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How Theater Failed America

Mike Daisey presents an engaging, witty, and impassioned critique of the contemporary theatrical scene.

By New York City
Mike Daisey in How Theater Failed America
(© Ursa Waz)
Mike Daisey in How Theater Failed America
(© Ursa Waz)
Mike Daisey admits that How Theater Failed America, his new solo performance which has moved from Joe's Pub to a limited engagement at the Barrow Street Theater, has a terrible title. In fact, he spends the first few minutes of the show hilariously deconstructing it, speculating on what an audience might hope for or expect. This proves to be the perfect set-up for the monologist's engaging, witty, and impassioned critique of what's wrong with the way theater is currently being done -- and who is responsible.

Daisey mixes tales from his days of just starting out in the business with more recent anecdotes about his experiences, meetings, and friendships with artistic directors, literary managers, and other theater professionals. He has a gift for conjuring up vivid images, such as his description of an artistic director friend of his as a "hyperactive badger as written by David Mamet." His cartoonishly expressive face also adds some levity to the proceedings.

However, the writer/performer isn't afraid to delve into some really dark territory, including his attempted suicide and a rather disturbing action that he performed in front of a little girl during the run of a production of Jean Genet's The Balcony. What's even more remarkable is that he manages to make the audience understand the weight of everything he's saying while transforming the material into some of the funniest stories I've ever heard.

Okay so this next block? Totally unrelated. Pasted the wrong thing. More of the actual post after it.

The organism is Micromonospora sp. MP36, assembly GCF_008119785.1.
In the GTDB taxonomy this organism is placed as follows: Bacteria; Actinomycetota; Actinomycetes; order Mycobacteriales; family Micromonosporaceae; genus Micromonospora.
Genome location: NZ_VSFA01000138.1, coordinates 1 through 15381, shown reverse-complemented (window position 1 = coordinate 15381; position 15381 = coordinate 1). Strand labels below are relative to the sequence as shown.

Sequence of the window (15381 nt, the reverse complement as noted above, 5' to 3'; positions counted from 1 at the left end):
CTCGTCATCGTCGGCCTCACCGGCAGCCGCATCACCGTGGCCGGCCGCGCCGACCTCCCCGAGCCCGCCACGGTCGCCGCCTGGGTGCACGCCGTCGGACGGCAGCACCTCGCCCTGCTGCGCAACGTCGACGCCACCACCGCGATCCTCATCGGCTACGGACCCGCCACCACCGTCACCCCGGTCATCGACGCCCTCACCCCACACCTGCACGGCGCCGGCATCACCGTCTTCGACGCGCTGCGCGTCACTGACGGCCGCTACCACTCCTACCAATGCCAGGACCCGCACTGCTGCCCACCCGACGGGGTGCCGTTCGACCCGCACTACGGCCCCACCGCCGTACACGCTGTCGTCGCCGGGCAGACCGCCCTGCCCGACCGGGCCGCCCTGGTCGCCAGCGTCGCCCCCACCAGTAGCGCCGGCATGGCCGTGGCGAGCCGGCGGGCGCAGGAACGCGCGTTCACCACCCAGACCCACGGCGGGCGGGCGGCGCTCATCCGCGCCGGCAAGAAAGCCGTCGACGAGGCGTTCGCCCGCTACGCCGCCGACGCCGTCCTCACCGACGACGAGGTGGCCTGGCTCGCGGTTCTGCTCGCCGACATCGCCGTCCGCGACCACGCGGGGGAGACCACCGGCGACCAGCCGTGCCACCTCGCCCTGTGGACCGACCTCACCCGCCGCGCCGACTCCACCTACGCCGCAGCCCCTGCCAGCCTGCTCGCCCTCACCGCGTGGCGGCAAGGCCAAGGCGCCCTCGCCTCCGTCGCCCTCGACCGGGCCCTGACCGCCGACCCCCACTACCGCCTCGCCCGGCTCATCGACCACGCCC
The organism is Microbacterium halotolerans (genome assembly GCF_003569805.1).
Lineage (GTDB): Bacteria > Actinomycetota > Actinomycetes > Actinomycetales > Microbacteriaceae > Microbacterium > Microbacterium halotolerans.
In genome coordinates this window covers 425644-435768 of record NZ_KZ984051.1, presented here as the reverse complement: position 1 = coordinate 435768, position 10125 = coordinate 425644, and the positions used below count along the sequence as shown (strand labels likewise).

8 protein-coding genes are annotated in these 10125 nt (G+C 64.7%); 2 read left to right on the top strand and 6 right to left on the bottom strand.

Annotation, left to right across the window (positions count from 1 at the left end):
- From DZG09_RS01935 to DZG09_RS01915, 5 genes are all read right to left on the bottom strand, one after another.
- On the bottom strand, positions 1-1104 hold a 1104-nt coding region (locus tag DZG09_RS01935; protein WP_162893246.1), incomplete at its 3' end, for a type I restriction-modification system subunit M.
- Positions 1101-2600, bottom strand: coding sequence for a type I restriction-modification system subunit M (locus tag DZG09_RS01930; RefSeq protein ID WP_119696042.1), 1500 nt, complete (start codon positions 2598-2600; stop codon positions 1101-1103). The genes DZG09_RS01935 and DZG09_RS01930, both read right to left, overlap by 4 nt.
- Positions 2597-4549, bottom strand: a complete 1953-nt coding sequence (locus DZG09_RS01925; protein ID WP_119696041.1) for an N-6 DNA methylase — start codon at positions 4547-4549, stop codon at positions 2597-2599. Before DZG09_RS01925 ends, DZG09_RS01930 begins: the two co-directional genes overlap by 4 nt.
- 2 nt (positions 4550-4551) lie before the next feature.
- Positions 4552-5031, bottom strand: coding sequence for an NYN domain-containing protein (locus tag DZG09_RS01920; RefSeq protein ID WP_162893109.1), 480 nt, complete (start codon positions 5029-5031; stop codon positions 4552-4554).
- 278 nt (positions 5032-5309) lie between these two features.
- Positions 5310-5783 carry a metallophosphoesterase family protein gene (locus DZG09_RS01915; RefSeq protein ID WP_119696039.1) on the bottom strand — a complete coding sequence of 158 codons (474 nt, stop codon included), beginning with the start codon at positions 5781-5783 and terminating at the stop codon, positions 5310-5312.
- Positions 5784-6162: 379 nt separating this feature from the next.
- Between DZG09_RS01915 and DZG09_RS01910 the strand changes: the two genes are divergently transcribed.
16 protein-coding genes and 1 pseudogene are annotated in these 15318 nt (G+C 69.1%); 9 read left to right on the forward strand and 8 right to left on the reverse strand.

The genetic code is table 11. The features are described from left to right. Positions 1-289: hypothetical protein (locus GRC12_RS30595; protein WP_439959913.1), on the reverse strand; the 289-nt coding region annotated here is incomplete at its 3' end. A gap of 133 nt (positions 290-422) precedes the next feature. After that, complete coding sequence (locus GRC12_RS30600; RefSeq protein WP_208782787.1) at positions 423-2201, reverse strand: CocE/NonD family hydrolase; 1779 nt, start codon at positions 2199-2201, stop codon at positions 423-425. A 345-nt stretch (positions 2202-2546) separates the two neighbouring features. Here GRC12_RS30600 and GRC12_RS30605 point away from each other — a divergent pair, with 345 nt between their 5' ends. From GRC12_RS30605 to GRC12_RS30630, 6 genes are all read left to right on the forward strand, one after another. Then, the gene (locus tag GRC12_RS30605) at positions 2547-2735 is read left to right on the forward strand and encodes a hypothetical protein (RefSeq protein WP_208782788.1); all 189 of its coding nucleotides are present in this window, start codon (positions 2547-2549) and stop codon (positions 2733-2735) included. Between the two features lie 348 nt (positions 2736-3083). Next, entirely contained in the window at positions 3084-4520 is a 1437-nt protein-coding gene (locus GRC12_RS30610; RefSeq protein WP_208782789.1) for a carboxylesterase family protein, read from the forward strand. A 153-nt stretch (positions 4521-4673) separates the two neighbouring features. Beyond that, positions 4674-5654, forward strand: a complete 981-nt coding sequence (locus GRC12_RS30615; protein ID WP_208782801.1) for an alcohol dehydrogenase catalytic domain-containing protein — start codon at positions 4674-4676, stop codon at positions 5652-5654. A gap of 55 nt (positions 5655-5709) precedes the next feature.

During the course of the evening, he levels a wide range of criticisms and laments, such as the fact that an aging subscriber base is dying off without being replaced by younger audience members, theatrical institutions are more interested in perpetuating their existence instead of devoting resources to innovative programming, and artistic directors sometimes don't even see any of an artist's work before slotting it into their season. But these are not simplistic rants. Rather, they're embedded within disarmingly clever narratives that utilize humor and deeply-felt emotions to provide a human dimension to what could be rather dry stuff.

Some of Daisey's observations are obviously exaggerated for comic effect, such as his description of New York actors being freeze-dried, flown out to various regional houses, thawed, and put to work. But at the heart of all of his tales is an element of truth that makes clear not only his critical opinions, but also his love for the art.


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